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On the Realism of the Rain Microphysics Representation of a Squall Line in the WRF Model. Part I: Evaluation with Multifrequency Cloud Radar Doppler Spectra Observations

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  • 1 Earth Observation Science, Department of Physics and Astronomy, University of Leicester, Leicester, United Kingdom
  • | 2 Université Clermont Auvergne, INSU-CNRS UMR 6016, Laboratoire de Météorologie Physique, Clermont-Ferrand, France
  • | 3 National Centre for Earth Observation, University of Leicester, Leicester, United Kingdom
  • | 4 Earth Observation Science, Department of Physics and Astronomy, and National Center for Earth Observation, University of Leicester, Leicester, United Kingdom
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Abstract

This study investigates how multifrequency cloud radar observations can be used to evaluate the representation of rain microphysics in the WRF Model using two bulk microphysics schemes. A squall line observed over Oklahoma on 12 June 2011 is used as a case study. A recently developed retrieval technique combining observations of two vertically pointing cloud radars provides quantitative description of the drop size distribution (DSD) properties of the transition and stratiform regions of the squall-line system. For the first time, the results of this multifrequency cloud radar retrieval are compared to more conventional retrievals from a nearby polarimetric radar, and a supplementary result of this work is that this new methodology provides a much more detailed description of the DSD vertical and temporal variations. While the extent and evolution of the squall line is well reproduced by the model, the 1-h low-reflectivity transition region is not. In the stratiform region, simulations with both schemes are able to reproduce the observed downdraft and the associated significative subsaturation below the melting level, but with a slight overestimation of the relative humidity. Under this subsaturated air, the simulated rain mixing ratio continuously decreases toward the ground, in agreement with the observations. Conversely, the profiles of the mean volume diameter and the concentration parameter of the DSDs are not well reproduced. These discrepancies pinpoint at an issue in the representation of rain microphysics. The companion paper, investigates the sources of the biases in the microphysics processes in the rain layer by performing numerical sensitivity studies.

Current affiliation: Institute for Geophysics and Meteorology, University of Cologne, Cologne, Germany.

Supplemental information related to this paper is available at the Journals Online website: https://doi.org/10.1175/MWR-D-18-0018.s1.

Corresponding author: Frédéric Tridon, ftridon@uni-koeln.de

© 2019 American Meteorological Society. For information regarding reuse of this content and general copyright information, consult the AMS Copyright Policy (www.ametsoc.org/PUBSReuseLicenses).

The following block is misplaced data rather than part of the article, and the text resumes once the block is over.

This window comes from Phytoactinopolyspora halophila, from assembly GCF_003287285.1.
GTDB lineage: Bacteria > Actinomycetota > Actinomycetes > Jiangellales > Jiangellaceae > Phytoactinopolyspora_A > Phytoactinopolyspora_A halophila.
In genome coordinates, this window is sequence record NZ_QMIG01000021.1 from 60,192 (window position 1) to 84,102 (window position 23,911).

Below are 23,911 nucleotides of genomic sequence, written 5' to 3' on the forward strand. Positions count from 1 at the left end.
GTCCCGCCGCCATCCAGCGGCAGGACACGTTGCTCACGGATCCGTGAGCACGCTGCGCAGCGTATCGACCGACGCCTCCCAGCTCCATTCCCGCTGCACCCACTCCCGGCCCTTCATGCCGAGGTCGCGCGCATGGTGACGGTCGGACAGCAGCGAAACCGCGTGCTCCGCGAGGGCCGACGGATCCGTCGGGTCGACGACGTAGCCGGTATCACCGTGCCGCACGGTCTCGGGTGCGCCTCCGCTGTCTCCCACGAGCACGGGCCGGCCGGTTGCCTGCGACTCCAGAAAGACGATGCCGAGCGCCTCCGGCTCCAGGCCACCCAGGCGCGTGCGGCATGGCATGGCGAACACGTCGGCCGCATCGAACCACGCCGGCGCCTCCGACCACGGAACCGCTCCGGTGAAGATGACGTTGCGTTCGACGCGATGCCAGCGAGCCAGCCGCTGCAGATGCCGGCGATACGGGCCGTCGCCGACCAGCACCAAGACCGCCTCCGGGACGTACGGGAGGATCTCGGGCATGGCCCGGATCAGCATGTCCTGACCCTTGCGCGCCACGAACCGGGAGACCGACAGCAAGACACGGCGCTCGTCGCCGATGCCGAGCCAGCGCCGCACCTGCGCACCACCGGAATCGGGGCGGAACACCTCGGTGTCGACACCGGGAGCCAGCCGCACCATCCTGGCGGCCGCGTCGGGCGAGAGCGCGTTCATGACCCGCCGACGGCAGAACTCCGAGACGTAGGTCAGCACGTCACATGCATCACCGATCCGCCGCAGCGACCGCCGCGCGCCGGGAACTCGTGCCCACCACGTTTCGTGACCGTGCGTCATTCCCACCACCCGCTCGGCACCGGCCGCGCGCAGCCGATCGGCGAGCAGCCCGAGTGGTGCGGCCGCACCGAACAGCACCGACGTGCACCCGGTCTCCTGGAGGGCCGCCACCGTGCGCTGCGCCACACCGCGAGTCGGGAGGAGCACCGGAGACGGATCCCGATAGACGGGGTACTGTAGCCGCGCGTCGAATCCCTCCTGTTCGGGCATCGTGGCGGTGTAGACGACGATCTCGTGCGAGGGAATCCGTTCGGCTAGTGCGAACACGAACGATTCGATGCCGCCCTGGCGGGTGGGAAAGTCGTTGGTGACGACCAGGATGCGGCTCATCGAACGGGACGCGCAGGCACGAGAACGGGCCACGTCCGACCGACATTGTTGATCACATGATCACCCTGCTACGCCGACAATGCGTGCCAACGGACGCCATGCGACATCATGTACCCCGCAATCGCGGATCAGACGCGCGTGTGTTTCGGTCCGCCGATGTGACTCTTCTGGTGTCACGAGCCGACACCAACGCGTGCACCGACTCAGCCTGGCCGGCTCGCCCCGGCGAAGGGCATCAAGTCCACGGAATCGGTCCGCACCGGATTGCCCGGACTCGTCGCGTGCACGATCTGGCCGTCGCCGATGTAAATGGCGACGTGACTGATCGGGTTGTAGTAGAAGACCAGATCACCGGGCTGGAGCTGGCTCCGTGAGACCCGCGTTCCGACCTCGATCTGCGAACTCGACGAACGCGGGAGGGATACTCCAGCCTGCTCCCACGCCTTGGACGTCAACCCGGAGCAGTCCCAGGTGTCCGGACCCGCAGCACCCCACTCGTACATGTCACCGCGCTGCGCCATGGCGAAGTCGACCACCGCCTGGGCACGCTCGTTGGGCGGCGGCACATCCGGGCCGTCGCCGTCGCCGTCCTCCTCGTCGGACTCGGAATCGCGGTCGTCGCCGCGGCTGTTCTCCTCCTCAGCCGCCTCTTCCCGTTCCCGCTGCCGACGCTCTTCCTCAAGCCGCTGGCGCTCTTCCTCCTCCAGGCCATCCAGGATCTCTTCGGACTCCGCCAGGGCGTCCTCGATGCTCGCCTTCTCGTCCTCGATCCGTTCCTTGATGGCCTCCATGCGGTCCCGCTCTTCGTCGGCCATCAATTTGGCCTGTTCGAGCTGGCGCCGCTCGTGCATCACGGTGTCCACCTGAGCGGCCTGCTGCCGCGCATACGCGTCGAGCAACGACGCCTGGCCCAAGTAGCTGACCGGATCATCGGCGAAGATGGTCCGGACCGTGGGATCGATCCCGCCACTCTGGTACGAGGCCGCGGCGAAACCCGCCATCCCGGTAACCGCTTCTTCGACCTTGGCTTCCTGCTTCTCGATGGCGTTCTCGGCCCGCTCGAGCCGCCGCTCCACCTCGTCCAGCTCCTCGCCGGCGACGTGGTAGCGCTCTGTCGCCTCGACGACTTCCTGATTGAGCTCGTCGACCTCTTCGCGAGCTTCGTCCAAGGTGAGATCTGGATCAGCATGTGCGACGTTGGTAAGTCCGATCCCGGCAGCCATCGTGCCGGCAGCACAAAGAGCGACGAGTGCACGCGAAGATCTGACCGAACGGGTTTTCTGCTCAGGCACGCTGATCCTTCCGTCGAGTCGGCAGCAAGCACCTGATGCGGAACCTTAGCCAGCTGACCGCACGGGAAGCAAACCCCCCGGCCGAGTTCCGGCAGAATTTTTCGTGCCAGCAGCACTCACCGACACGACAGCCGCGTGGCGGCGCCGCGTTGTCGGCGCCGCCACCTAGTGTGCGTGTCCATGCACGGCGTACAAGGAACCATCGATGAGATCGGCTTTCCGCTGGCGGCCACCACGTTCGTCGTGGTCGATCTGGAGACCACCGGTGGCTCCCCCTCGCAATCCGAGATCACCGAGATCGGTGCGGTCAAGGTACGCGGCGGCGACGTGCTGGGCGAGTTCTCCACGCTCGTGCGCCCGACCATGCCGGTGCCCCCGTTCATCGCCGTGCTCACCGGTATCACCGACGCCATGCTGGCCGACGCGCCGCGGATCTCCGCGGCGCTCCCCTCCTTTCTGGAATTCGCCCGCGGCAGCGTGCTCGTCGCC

This article has a companion article which can be found at http://journals.ametsoc.org/doi/abs/10.1175/MWR-D-18-0019.1

Abstract

This study investigates how multifrequency cloud radar observations can be used to evaluate the representation of rain microphysics in the WRF Model using two bulk microphysics schemes. A squall line observed over Oklahoma on 12 June 2011 is used as a case study. A recently developed retrieval technique combining observations of two vertically pointing cloud radars provides quantitative description of the drop size distribution (DSD) properties of the transition and stratiform regions of the squall-line system. For the first time, the results of this multifrequency cloud radar retrieval are compared to more conventional retrievals from a nearby polarimetric radar, and a supplementary result of this work is that this new methodology provides a much more detailed description of the DSD vertical and temporal variations. While the extent and evolution of the squall line is well reproduced by the model, the 1-h low-reflectivity transition region is not. In the stratiform region, simulations with both schemes are able to reproduce the observed downdraft and the associated significative subsaturation below the melting level, but with a slight overestimation of the relative humidity. Under this subsaturated air, the simulated rain mixing ratio continuously decreases toward the ground, in agreement with the observations. Conversely, the profiles of the mean volume diameter and the concentration parameter of the DSDs are not well reproduced. These discrepancies pinpoint at an issue in the representation of rain microphysics. The companion paper, investigates the sources of the biases in the microphysics processes in the rain layer by performing numerical sensitivity studies.

Current affiliation: Institute for Geophysics and Meteorology, University of Cologne, Cologne, Germany.

Supplemental information related to this paper is available at the Journals Online website: https://doi.org/10.1175/MWR-D-18-0018.s1.

Corresponding author: Frédéric Tridon, ftridon@uni-koeln.de

© 2019 American Meteorological Society. For information regarding reuse of this content and general copyright information, consult the AMS Copyright Policy (www.ametsoc.org/PUBSReuseLicenses).

This article has a companion article which can be found at http://journals.ametsoc.org/doi/abs/10.1175/MWR-D-18-0019.1

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